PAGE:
The human body is a complex machine. There are many systems within us that come together to allow us to perform the various tasks that we wish to. The brain, nervous system, and of course the vital organs all play a major part in daily life. In fact, we take for granted the simple things such as the brain being able to tell me – right now – which buttons to press to write these words!
In addition to the systems described above plus our skeleton, skin, and limbs, there are less obvious materials involved in regulating our body’s performance. We’re here to talk about hormones – and more specifically about bioidentical hormones – and why they are important. What role do hormones play, and why is an imbalance a potential problem? We want to begin by explain the purpose of hormones, and how they affect our daily lives.
What Do Hormones Do?
Put simply, hormones are the messengers of the nervous system. There are many hormones in our bodies, and they differ in women and men. The famous ‘male hormone’ is testosterone. Immediately, you think of sex and sexual performance. Testosterone is indeed associated with sexual performance, but it is much more than that – and we’ll come back to that later.
The opposite, the female hormone if you like, is estrogen. This is also a sex hormone, but also much more besides. Hormones such as these – and there are many more, insulin being one for example – regulate certain processes in the body and are stimulated by messages from the brain through the nervous system. For example, when a man becomes sexually aroused, the instruction is sent to the testes to produce more testosterone, and to the bloodstream to supply blood to form an erection.
That’s just one example of an instantaneous hormonal response. That’s a basic explanation of what hormones are all about, and next we need to look at why the amount of hormones – the balance – is important to our health and wellbeing.
Does Hormonal Imbalance Just affect Women?
It’s often mistakenly believed that only women suffer from hormonal imbalances. It is true that only women go through the phase of hormonal change known as menopause, yet men also experience changes in hormonal production rates as they grow older.
Menopause is the period during which the female reproduction system reaches the end of its working life. Ovulation no longer occurs – usually when a woman is in her 40’s – and the massive boost in estrogen that comes with ovulation is no longer experienced. We’ll go into greater detail about how this can affect the individual involved shortly.
In men, there is a similar change that is known as andropause. This is mistakenly often referred to as the ‘male menopause’ yet it is not the same thing. Put simply, as a man ages, so he gets further away from his sexual peak. Testosterone is not being produced at such rates as before, so he experiences changes that can be somewhat similar to those in a woman during menopause.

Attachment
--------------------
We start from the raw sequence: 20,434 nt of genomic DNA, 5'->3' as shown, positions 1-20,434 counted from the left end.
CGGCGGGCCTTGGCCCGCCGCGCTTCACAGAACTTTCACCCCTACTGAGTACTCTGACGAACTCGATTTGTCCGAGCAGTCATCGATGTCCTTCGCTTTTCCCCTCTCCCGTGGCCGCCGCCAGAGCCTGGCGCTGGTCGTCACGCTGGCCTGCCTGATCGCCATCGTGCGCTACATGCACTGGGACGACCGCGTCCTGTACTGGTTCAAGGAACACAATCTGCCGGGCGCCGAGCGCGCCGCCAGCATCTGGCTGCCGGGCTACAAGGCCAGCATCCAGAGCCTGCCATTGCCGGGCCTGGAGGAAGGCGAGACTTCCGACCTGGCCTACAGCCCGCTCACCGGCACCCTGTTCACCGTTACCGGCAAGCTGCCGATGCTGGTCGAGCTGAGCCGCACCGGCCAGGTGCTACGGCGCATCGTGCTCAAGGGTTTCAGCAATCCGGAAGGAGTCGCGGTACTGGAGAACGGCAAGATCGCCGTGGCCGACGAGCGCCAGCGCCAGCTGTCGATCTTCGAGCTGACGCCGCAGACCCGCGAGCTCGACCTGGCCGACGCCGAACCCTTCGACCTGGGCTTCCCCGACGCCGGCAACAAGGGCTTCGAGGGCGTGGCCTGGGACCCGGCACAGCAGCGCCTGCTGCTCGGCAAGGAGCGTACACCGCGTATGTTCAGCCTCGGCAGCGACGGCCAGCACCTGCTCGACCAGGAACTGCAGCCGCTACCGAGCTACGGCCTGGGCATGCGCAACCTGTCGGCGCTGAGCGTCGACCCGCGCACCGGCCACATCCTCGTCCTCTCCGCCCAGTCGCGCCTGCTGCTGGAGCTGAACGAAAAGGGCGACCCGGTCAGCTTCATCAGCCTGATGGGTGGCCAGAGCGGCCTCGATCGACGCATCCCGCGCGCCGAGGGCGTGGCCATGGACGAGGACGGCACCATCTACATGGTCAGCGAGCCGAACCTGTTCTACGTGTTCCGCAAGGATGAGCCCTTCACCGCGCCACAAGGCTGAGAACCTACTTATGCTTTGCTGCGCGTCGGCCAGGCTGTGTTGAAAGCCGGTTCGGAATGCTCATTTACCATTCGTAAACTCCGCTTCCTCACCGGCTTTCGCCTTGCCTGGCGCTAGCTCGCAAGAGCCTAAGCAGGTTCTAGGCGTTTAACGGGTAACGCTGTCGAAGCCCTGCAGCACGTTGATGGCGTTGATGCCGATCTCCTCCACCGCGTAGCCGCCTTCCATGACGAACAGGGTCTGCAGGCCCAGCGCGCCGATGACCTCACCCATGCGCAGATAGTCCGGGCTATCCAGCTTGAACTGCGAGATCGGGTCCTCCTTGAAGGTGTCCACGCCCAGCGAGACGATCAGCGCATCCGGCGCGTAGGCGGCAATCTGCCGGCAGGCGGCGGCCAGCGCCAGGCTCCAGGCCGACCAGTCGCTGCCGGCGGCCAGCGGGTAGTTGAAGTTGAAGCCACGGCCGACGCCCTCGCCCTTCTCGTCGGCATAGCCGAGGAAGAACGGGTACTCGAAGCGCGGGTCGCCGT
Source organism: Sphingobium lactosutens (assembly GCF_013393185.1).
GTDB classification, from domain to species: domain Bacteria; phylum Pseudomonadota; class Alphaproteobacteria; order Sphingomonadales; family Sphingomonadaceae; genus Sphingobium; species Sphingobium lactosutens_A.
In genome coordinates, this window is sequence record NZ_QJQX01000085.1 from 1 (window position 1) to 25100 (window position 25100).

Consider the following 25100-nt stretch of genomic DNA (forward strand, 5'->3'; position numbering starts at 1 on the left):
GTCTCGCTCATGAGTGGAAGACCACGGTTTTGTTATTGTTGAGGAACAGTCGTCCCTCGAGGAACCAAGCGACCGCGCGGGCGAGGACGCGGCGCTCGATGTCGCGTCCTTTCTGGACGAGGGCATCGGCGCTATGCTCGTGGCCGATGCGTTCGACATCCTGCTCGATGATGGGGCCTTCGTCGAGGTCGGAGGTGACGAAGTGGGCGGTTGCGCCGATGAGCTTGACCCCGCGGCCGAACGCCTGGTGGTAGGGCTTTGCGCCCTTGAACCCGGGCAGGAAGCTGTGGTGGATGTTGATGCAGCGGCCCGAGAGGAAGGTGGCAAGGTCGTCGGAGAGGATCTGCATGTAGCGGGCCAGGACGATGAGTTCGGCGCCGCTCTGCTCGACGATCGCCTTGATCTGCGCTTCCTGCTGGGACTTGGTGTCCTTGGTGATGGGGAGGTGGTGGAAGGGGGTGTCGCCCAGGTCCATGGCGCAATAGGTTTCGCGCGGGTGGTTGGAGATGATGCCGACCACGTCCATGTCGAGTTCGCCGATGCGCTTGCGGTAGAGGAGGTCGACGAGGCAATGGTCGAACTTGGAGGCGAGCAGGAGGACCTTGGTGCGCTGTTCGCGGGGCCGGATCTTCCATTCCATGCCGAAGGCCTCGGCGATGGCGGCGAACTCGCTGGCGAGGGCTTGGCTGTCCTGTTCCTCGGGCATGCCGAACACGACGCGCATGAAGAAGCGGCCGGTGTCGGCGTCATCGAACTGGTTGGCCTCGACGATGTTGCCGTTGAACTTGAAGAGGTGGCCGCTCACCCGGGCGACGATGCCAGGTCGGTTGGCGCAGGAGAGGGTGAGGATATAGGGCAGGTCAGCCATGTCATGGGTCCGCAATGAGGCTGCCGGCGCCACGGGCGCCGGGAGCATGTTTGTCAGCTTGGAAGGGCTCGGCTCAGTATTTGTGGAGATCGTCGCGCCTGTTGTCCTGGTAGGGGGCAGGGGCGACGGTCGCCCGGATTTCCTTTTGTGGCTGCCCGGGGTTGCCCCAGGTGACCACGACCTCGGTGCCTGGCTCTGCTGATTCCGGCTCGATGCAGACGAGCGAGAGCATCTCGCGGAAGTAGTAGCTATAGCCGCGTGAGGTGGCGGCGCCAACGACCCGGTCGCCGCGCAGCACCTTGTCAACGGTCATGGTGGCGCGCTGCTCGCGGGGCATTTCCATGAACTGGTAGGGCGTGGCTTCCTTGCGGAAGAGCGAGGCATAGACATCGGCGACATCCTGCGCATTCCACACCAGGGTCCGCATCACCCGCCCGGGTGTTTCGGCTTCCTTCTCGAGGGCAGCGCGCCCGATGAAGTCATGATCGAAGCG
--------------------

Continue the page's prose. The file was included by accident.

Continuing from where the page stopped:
However, it is important to note that while all women – except in truly exceptional circumstances – will experience menopause, only some men will undergo andropause. For most, it will simply manifest as a lack of sex drive and generally feeling older and less inspired to be active.
How Can I Tell if I Have a Hormonal Imbalance?
The tell-tale signs of hormonal imbalance include – but are not limited to – the following:
- Reduce sex drive
- Anxiety and depression
- Inability to get an erection
- Reduced focus and mental clarity
- Loss of bone density
- Weight gain
- Unusual fatigue
- Difficulty sleeping
- Hot flushes
Women who have experienced the menopause will be familiar with many of the above, and men will also recognize some of the symptoms. These occur because while estrogen and testosterone are, as mentioned, associated with sexual performance, each is also influential in the area of cognitive performance, bone development, and growth. So, what are bioidentical hormones and why are they important in hormone replacement therapy (HRT?)
What are Bioidentical Hormones?
Bioidentical hormones are a relatively new addition to the world of hormone replacement therapy. Before this type of hormone was devised, HRT used synthetic hormones. These were derived from various substances, including the urine of pregnant horses. Now, while effective in most cases, synthetic hormones are not always so. This is because synthetic hormones are mass produced and every patient is an individual. Thus, while synthetic hormones may have a great effect on one individual, they may have none on another.
Bioidentical hormones are as the name implies – they are custom made to match the hormones in the body that they will place. That is, made to match each individual patient’s hormone. They are chemically the same, and identical on a molecular level. Bioidentical hormones are made from plant materials, hence are far safer than synthetic hormones.
What Difference Will HRT Make to My Life?
A lot of difference! Many women, and some men, undergo HRT so that they can move away from the lingering symptoms that we’ve listed above. They also do so as they want to continue enjoying a healthy sex life in their later years. HRT helps revitalise energy and puts the life back into your day. You’ll start to feel a great deal healthier, more enthusiastic, and more like your old self when you are treated with bioidentical hormones. You’ll also enjoy better sleep, and get back into your older, healthier routine. How do you go about signing on for HRT? Let’s have a few final words.
The First Step to HRT
If you believe you are suffering a hormonal imbalance you should talk to a doctor for a diagnosis. You can also contact a clinic such as the one we linked to for advice, and they will arrange a consultation. We hope this article has helped you understand that bioidentical hormones are the future of HRT, so talk to the professionals now and they’ll help you find the way forward.